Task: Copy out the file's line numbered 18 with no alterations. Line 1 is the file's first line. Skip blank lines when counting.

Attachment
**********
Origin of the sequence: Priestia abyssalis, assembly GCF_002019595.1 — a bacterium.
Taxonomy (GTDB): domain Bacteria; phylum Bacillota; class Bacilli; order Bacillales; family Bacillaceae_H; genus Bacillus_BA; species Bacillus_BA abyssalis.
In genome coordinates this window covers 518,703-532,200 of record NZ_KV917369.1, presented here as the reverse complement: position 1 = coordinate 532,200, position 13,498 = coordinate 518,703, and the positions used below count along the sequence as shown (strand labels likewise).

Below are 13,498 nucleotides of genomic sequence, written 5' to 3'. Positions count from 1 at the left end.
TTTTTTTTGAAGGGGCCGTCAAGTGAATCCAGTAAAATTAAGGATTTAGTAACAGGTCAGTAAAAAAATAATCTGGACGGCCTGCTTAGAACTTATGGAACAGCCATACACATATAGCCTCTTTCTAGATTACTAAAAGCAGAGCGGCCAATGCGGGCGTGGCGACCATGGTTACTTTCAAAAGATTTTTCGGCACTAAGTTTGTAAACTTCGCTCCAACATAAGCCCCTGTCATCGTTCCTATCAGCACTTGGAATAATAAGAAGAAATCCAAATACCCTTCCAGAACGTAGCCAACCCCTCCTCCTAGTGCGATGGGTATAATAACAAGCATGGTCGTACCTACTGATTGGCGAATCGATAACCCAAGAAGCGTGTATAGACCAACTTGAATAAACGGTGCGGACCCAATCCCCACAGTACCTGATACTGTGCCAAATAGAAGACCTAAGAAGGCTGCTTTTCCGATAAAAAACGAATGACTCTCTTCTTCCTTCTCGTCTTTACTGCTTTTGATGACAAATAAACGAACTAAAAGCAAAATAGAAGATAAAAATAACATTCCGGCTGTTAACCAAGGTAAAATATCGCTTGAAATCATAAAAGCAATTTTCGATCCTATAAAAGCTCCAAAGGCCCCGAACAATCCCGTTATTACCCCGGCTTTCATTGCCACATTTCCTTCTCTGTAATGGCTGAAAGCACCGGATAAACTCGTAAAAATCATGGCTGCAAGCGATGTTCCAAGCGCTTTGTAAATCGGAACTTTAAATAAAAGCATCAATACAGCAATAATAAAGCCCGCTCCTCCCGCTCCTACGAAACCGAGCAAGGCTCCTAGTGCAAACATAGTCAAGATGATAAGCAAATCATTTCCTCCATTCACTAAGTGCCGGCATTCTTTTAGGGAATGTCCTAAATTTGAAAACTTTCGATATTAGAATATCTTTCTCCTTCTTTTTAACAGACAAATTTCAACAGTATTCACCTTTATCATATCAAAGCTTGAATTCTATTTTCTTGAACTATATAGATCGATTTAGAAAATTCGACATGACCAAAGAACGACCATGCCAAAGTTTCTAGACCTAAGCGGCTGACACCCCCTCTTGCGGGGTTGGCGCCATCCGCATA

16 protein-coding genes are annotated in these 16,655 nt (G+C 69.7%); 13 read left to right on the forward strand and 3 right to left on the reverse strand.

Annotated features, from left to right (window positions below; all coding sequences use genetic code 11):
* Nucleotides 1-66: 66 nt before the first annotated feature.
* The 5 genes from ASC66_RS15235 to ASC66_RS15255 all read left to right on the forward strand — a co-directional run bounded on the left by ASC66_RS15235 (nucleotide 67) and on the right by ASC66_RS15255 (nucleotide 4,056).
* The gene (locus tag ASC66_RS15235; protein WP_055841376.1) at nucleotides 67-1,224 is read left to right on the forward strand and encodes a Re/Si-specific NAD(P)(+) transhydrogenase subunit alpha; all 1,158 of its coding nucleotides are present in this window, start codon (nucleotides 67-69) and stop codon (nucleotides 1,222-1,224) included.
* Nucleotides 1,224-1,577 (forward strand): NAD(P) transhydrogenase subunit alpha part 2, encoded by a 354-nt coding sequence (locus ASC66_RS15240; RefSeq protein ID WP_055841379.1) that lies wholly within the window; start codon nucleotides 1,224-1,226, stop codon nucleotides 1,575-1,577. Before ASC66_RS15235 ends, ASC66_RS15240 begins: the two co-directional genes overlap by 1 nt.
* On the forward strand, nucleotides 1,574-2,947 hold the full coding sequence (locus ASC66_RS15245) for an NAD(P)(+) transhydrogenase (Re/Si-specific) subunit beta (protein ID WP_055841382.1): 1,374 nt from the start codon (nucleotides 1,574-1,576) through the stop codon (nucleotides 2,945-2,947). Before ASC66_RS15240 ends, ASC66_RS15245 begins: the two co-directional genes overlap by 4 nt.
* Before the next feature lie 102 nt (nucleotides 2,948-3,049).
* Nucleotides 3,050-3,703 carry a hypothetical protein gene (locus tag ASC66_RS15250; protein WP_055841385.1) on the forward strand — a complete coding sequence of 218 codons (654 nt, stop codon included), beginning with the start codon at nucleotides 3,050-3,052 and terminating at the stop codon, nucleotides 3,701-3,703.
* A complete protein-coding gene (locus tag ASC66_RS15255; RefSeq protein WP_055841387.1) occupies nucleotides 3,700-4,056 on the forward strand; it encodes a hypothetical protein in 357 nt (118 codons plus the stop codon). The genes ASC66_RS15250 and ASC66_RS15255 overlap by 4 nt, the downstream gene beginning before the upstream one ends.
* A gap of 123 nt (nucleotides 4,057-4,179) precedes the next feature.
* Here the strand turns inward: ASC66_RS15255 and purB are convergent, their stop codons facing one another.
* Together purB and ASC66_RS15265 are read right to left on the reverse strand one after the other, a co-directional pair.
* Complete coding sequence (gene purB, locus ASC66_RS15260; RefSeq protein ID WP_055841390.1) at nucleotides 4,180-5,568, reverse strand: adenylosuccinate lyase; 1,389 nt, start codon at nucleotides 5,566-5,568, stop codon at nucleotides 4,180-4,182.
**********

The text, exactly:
* Together purB and ASC66_RS15265 are read right to left on the reverse strand one after the other, a co-directional pair.